Why the Rogers Cup is about much more than tennis to me

Fans-of-Britain's-Andy-Murray-watch-his-match-against-Argentina's-Juan-Martin-Del-Potro-during-the-final-of-the-Rogers-Cup-tennis-tournament-in-Montreal,-Sunday,-Aug.-16,-2009.

Fans of Britain's Andy Murray watch his match against Argentina's Juan Martin Del Potro during the final of the Rogers Cup tennis tournament in Montreal, Sunday, Aug. 16, 2009.

Why do we love sports?

Is it the excitement? The suspense? The escape from our everyday lives? The shared experience?

The common denominator is emotion. Nostalgia, even.

We love sports because of the people. And I only recently realized that it really is that simple.

My dad played tennis when he was growing up and he introduced me to the sport when I was young. But tennis was only reserved for summers at our local park, when Mother Nature allowed. That was the extent of it.

But in my early teens, our neighbourhood tennis instructor, who was a volunteer at the Rogers Cup, gave me and my Dad tickets to the tournament. I was so excited. I’d never seen live tennis before. We watched Andy Roddick on Centre Court. I couldn’t believe how close we were, but those kids, who looked like they were my age, running after the balls and fetching the players’ towels, were even closer.

“How’d they get that job?” I wondered. A quick Google search gave me my answer. Little did I know, but some of those kids would become lifelong friends. I joined “ball crew” the following summer.

Ball crew was like summer camp. We were a close-knit group. The tournament grounds were our playground. When we weren’t on court, we easily kept ourselves busy, whether it was with wall-ball, holding our own ball crew Olympics, or sneaking into the stands to watch matches as we poorly attempted to stifle our giggles amongst a polite tennis crowd.

Eventually, those kids grew up and got jobs. A doctor, a police officer, a real estate agent, a consultant, a chartered accountant, an engineer – regardless of the profession or circumstance – we still come back to the tournament; that’s what vacation days are for. Some run the ball crew, others manage practice court scheduling or work in player hospitality. Our group of friends has grown over the years as we’ve gotten to know more returning volunteers and tournament staff. We get together throughout the year, often meeting at our regular pub. We’ve even travelled together, using different tournaments as an excuse for a vacation. We love it because we love it together.

But on April 23, 2018, tragedy struck. One of our friends, Anne Marie D’Amico, was one of the 10 people killed in the Toronto van attack on Yonge St.

She was one of us, and then she was gone. It didn’t seem real then and it still doesn’t today.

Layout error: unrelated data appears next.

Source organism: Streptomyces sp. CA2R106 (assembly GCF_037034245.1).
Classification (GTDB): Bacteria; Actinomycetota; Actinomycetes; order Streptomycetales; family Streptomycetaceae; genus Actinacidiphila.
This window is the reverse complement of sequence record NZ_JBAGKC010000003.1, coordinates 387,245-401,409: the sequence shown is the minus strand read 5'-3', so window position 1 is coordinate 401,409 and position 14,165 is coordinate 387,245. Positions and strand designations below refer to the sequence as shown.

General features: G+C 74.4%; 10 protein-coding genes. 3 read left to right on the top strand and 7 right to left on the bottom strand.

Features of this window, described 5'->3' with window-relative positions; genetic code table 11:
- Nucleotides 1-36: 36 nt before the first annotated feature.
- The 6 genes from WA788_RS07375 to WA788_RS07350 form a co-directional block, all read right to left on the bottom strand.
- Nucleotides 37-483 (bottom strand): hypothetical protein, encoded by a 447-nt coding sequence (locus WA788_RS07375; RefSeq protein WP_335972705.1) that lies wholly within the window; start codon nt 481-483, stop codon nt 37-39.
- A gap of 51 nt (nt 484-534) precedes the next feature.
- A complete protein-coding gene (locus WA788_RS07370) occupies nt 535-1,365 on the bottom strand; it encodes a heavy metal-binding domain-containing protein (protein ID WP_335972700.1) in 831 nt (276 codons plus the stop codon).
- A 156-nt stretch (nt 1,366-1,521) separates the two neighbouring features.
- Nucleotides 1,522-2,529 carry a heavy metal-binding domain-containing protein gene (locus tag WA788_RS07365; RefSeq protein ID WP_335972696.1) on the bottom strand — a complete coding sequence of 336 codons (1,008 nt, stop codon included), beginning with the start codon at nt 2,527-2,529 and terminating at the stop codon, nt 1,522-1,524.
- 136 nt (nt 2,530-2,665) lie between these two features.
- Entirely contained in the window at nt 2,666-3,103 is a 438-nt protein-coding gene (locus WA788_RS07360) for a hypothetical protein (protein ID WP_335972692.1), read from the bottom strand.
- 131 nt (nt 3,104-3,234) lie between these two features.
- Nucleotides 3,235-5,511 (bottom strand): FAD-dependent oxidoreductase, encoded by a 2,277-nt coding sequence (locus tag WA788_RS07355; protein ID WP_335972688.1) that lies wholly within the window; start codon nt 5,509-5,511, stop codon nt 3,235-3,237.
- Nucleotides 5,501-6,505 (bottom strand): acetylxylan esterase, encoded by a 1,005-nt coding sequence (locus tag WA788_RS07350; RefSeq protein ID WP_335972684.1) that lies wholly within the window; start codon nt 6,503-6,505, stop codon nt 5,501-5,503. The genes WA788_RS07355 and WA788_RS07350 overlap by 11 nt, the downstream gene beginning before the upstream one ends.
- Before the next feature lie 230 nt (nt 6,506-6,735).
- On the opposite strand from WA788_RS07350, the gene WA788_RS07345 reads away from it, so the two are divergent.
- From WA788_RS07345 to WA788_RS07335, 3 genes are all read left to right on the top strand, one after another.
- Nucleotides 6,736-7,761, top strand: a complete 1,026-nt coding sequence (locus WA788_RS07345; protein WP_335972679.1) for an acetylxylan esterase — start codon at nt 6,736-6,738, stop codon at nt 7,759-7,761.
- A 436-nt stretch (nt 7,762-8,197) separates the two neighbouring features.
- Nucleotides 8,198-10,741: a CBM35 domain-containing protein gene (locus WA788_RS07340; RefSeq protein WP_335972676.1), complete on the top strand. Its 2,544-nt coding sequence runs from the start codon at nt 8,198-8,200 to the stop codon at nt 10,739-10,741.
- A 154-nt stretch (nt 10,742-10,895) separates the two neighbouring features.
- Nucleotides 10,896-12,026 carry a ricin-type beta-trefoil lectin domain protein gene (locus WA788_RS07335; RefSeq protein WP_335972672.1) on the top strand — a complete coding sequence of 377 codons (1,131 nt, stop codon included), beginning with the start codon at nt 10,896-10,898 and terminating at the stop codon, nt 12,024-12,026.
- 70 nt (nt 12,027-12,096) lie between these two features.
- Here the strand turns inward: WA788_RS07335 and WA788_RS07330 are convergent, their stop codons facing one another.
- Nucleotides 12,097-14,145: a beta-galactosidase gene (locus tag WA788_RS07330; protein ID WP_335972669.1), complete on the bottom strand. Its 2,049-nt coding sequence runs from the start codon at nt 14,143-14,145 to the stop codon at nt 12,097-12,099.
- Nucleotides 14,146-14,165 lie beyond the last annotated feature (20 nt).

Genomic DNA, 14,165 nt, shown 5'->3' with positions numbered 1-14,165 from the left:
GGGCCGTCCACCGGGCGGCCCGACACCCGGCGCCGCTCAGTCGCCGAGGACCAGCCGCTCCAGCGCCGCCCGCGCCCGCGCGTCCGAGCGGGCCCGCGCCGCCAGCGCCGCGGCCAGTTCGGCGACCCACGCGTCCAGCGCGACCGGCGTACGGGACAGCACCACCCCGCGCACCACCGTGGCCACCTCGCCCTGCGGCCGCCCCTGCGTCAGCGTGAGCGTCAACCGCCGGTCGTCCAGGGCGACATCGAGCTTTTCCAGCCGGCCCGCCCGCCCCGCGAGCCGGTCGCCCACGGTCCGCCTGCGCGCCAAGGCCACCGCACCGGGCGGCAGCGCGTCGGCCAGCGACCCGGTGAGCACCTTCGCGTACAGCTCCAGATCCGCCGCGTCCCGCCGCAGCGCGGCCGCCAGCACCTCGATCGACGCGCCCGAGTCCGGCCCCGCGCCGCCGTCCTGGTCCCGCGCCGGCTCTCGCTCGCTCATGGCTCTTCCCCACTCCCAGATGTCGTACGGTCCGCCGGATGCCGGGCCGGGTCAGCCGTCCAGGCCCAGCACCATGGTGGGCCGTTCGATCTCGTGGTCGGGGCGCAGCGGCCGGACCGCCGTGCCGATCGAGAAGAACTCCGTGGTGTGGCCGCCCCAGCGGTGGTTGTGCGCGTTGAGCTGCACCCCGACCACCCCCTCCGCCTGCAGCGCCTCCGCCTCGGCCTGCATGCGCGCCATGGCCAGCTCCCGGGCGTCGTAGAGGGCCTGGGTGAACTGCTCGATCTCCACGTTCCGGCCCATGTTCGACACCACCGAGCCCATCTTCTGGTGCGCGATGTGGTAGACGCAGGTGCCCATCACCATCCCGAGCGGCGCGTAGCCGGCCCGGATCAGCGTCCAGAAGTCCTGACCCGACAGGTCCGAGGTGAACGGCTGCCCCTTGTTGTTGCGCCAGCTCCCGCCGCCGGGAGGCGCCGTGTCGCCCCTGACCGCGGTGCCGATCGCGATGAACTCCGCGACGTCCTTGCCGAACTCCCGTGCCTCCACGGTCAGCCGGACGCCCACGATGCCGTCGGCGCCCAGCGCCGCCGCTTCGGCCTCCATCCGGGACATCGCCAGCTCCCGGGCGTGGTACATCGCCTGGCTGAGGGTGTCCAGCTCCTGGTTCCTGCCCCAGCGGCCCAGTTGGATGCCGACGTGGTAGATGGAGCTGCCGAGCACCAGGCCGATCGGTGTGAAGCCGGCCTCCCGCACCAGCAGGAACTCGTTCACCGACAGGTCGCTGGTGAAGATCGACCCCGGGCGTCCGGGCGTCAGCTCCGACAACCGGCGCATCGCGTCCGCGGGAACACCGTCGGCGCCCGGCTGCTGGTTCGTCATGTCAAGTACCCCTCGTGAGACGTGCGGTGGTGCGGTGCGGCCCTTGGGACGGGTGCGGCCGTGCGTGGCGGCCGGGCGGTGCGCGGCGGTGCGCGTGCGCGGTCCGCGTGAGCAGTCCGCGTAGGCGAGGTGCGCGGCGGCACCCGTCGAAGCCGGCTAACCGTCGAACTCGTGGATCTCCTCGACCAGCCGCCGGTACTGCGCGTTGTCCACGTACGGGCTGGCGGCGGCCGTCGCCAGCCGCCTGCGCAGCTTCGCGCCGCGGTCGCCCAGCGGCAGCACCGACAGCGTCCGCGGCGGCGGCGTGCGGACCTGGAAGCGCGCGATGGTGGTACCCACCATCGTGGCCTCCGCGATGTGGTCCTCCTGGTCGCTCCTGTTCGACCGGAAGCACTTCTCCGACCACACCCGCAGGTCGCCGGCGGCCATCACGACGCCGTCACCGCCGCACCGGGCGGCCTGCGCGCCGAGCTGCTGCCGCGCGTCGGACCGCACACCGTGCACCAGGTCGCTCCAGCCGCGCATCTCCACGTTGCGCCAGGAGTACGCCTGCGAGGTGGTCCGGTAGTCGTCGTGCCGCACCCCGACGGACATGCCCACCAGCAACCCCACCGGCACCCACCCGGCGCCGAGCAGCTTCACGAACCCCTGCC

Anne Marie D’Amico.
Anne Marie D’Amico.

None of us knew how to handle the loss, but at least we had each other. We cried together, talked, listened, shared stories, and yes, we even laughed. Anne Marie always made us laugh. She was so genuinely funny and had an amazing ability to make everyone around her feel comfortable. You smiled when you heard her voice or her laugh coming down the hall, as you knew that you were seconds away from being greeted with a big hug. And if you needed to talk, she was there to listen. I miss those talks. And we all miss her.

The same familiar faces we’d see every summer at the tournament, we saw at Anne Marie’s funeral. The Rogers Cup family was truly that. After the service, none of us quite new what to do, so we returned to our usual pub for lunch. The circumstance was strange, but the routine was comforting.

Last year was the first tournament without her. An event that brought us so much joy, suddenly served as a reminder of who was lost. But it was still nice to see everyone, including the D’Amicos.

Anne Marie was the youngest link in a Rogers Cup volunteer family dynasty. Her grandmother Franca and mother Carmela volunteer in guest services. Her father Rocco is a driver for the players while her brother Nick runs the ball crew. As a family, the D’Amicos will reach 92 combined years of service this tournament.

The D’Amico family (L-R): NIck, Carmela, Franca, Anne Marie and Rocco.
The D’Amico family (L-R): NIck, Carmela, Franca, Anne Marie and Rocco.

Last year, a $2,500 scholarship was announced in Anne Marie’s name. Each year it will be awarded to a deserving ball kid in Montreal and Toronto the week of the tournament. A volunteer customer service award will also be handed out annually at the Toronto tournament in her name.

On Dec. 3, 2018, on what would have been Anne Marie’s 31st birthday, the D’Amico family launched a foundation in her name to help end violence against women. In 2019, donations will go to the North York Women’s Shelter to support the construction of a new shelter and community hub. On Dec. 3, 2019 a fundraising event will be held at the Toronto Centre For the Arts. Our Rogers Cup family will be there.

So, why do I love tennis? Because of the Rogers Cup. Because of the over 2,000 volunteers between Montreal and Toronto.

I love it because of the friendships it has fostered and the memories and experiences it continues to produce.

I love tennis because my friends love it and I love them.

If you would like to donate or learn more about The Anne Marie D’Amico Foundation, please visit: the website here.

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